So: Greed Island is the name of the game Gon (the black-haired kid) and Killua (the white-haired one) have entered to try to find Ging (top center), who is one of the people who created it. Actually, as some characters have figured out by now, Greed Island is a place in the real world that the “game cartridge” teleports people to– less Tron, more The Most Dangerous LARP. (Yes, someone has tried the obvious munchkin move, and yes, the gamemasters had prepared for this possibility.)
The game was intended as a fun and relatively harmless way for Nen users to train up their powers, but some players have more deadly intentions (griefers, they’re everywhere), and so it’s become a trap from which most people there just want to escape. Gon, however, has determined that he wants to complete the game. This means collecting 100 specific numbered cards plus a pile more of unspecified ones in his
Pokédex magic binder, which means winning contests, completing quests, etc. in the typical RPG manner. Cards can also be used up to create items or cast spells, and a great deal of effort goes into collecting defensive spells. Also the number of some cards in the game is capped, allowing players to block each other from winning by monopolizing a card type.
As Gon and Killua go around collecting cards, they’ve joined up with Biscuit Kreuger (the girl– actually 57, but she chooses to take that form to catch people off guard), a Nen master who is helping them train up their abilities and develop signature moves.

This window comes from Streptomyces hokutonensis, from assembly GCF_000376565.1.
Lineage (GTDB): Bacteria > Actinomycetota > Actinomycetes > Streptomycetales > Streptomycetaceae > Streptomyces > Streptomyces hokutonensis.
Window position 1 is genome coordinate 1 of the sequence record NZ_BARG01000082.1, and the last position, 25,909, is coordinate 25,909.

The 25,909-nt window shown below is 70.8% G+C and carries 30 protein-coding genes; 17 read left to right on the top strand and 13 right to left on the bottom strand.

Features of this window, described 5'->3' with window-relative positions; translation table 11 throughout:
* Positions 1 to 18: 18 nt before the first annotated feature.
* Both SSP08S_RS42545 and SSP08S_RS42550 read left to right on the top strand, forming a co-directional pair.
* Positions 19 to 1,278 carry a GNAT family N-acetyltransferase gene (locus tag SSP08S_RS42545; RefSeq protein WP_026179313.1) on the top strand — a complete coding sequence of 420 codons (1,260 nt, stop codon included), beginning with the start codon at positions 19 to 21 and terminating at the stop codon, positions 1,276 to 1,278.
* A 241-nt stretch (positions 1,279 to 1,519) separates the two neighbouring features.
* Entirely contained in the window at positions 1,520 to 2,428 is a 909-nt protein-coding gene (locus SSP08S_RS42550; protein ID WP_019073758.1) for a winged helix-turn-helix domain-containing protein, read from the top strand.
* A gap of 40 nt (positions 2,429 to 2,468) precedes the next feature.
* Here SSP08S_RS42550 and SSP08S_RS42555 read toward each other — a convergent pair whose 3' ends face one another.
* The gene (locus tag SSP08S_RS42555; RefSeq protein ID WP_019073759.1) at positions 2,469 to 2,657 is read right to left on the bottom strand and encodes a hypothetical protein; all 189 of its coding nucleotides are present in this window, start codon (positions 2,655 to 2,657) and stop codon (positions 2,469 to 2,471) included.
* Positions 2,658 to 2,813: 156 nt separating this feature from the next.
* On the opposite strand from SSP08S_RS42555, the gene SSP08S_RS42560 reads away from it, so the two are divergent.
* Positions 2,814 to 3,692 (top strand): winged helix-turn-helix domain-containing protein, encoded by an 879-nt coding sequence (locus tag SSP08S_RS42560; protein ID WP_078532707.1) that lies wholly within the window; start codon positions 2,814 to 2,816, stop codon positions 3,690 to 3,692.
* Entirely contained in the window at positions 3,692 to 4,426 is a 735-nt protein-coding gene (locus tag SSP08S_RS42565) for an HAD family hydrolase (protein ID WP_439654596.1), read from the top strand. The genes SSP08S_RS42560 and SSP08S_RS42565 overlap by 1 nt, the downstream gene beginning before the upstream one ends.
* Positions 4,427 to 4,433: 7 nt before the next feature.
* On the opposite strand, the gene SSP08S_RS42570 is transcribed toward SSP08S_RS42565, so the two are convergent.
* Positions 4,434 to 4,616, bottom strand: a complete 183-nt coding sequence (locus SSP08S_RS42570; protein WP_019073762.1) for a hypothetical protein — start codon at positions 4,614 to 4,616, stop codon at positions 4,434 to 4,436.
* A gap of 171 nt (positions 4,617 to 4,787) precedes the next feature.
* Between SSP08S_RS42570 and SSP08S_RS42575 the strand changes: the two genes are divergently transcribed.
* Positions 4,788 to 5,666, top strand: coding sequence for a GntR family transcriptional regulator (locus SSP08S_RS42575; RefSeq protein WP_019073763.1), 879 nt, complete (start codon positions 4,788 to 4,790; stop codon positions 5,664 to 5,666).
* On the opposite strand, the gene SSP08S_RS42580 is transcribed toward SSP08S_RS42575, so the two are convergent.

Chief among the current villains is Genthru (mid right, with the evil hipster glasses), leader of the Bombers, who, as their name suggests, like to blow people up. Also wandering around are several surviving members of the Phantom Troupe, the badguys from the previous story arc (upper left), whose leader (top, far right) is currently under a curse preventing the use of his powers or any communication with his henchmen. That curse can, however be removed by a Nen exorcist– and there happens to be one playing the game. That’s Abengane (bottom row, second from left), who is also the only person to survive an attack by the Bombers, and has managed to warn Gon and Killua about them.
Since he’s unable to communicate with the others, the leader of the Phantom Troupe has instead hired Hisoka (near upper right), creep extraordinaire, to locate an exorcist. Hisoka has been around since the Hunter Exam, encouraging Gon to fully develop his powers. See, Hisoka’s great joy in life is to defeat strong opponents, but first they have to be strong enough to be worth fighting…
Hisoka has just entered into an uneasy alliance with our heroes, because they need the strongest players available to get past a particularly difficult challenge which involves various one-on-one contests between a group of players and one of the gamemasters (mid left) accompanied by 14 of his friends. And there, after a brief but very funny side trip to Aiai, the City of Love (where players cannot go more than ten steps in before being swarmed by NPCs trying to pull them into romantic cliche plots), is where things stand.
Right, got that? Onward!